BLAKE: (REALIZES) --and imagine it's the same outline we drew! 


RAVEL: Precisely. So easily are people misled. And it was the same way with the murder. 


BLAKE: But there couldn't have been any trick about the murder. None of us left the circle. We were all clasping hands when we heard that scream. Don't you agree?


RAVEL: Hm? Oh, yes, I agree. 


MARJORIE: I can't stand this any longer. When we heard Mr. Stevens utter that horrible scream--


RAVEL: What makes you think it was Stevens who uttered that scream?  


SOUND: TRAIN WHISTLE SCREAMS, OFF


MARJORIE: I - I beg your pardon?


RAVEL: What makes you think it was Stevens who screamed? 


MARJORIE: Well, wasn't it?


RAVEL: Oh, you assumed it, yes. We all assumed it. But, up to that time, Stevens wasn't even hurt. 


MARJORIE: Wasn't hurt? 


RAVEL: You see, the source of sound cannot be located in the dark. It was the murderer who uttered that appalling cry. In the few seconds of darkness before the lights went on, the killer simply leaned across and drove that dagger into Stevens' chest. 


BLAKE: Can you prove that?


RAVEL: Yes. If Stevens had been hit at the time of the scream, blood would have blotted out the spot of luminous paint. Yet Marjorie Grey saw the paint shining after the scream. 


BLAKE: That's true, Marjorie. I heard you say so.


MARJORIE: You put the luminous paint there, Ravel! You were the only person who touched him!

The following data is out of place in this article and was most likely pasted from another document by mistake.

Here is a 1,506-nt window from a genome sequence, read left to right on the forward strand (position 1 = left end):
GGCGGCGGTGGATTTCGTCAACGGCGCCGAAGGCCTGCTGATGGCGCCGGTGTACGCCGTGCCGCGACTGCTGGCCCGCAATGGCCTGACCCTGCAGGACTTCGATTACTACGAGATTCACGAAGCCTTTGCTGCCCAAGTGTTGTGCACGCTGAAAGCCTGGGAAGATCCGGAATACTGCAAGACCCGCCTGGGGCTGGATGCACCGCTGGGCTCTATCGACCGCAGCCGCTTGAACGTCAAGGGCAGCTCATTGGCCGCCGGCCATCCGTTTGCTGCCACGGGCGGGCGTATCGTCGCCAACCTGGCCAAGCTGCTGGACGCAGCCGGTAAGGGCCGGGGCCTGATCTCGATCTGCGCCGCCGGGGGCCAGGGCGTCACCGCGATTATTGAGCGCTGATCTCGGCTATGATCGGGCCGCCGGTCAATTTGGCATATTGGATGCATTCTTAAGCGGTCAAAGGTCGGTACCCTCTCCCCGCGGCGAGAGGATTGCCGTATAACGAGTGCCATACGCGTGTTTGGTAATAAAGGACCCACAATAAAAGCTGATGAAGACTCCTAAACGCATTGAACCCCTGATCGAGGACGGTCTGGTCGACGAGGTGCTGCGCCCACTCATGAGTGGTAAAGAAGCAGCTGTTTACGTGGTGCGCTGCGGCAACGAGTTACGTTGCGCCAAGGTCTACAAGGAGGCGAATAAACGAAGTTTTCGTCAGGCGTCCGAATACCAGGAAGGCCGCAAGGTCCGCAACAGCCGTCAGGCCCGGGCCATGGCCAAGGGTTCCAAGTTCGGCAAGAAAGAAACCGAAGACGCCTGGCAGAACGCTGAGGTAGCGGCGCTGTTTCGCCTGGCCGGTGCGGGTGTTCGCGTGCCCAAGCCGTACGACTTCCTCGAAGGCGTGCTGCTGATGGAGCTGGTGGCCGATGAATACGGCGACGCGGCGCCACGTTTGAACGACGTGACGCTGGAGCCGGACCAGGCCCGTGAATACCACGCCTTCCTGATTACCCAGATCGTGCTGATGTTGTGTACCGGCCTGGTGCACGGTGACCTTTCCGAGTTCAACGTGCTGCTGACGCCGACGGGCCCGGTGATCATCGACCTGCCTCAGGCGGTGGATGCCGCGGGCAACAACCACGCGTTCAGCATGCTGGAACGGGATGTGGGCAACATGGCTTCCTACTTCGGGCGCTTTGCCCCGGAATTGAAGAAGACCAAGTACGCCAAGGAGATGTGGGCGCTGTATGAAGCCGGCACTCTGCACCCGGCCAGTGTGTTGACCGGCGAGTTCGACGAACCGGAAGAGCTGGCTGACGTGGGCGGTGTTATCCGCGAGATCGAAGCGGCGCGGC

RAVEL: Oh, no. There was one other person who touched him.


BLAKE: Who was it? 


RAVEL: Another person, in full sight of you, said Stevens had spilled broth on his coat and swabbed at his chest with a handkerchief.


MARJORIE: You mean--?


RAVEL: I mean, of course, the real murderer. Your Aunt Hester!


MUSIC: BIG ACCENT


HESTER: (NO LONGER FLIGHTY; VERY HARD) Yes, Marjorie! Your Aunt Hester!


MARJORIE: Aunt Hester! 


HESTER: Keep back, all of you!


RAVEL: Oh. So you managed to find a revolver. 


HESTER: Marjorie, I poisoned your Uncle Paul. I poisoned my husband -- and Alex Stevens knew it! 


RAVEL: You can't get away, Madame! Keep away from that door!


HESTER: I never believed in spiritualism. I let myself be influenced by a medium because Alex Stevens would try to stop it. He was getting money out of me. He wanted no other influence. 


RAVEL: Don't open that door, Madame!


HESTER: But I am opening it!


SOUND: TRAIN DOOR OPENS


MARJORIE: Oh, Aunt Hester, don't!


HESTER: I told you I wasn't a fool as I looked! I had the knife in my handbag!


MARJORIE: Stop her, Ken! Stop her!


HESTER: (SCREAMS LIKE A WOMAN AS SHE LEAPS FROM TRAIN)


SOUND: TRAIN DOOR SWINGS SHUT


RAVEL: (BEAT, SOMBER) Well, Mademoiselle -- (QUIET CHUCKLE) -- she has committed many crimes, but now she has paid for them all. 


MUSIC: CURTAIN

 

NARRATOR: And so closes "The Moment of Darkness," starring Peter Lorre, Wendy Barrie, with George Zucco -- tonight's tale of--


MUSIC: KNIFE CHORD ... THEN THEME, IN BG ... UNTIL END


NARRATOR: --"Suspense." This is your narrator, The Man in Black, who conveys to you Columbia's invitation to spend this half hour in suspense with us again next Tuesday when Agnes Moorehead and Ray Collins will star in a study in terror titled "The Diary of Sophronia Winters." The producer of these broadcasts is William Spier, who with Ted Bliss, the director; Wilbur Hatch and Lucien Moraweck, conductor and composer; and John Dickson Carr, the author, collaborated on tonight's "Suspense."


ANNOUNCER: This is the Columbia Broadcasting System.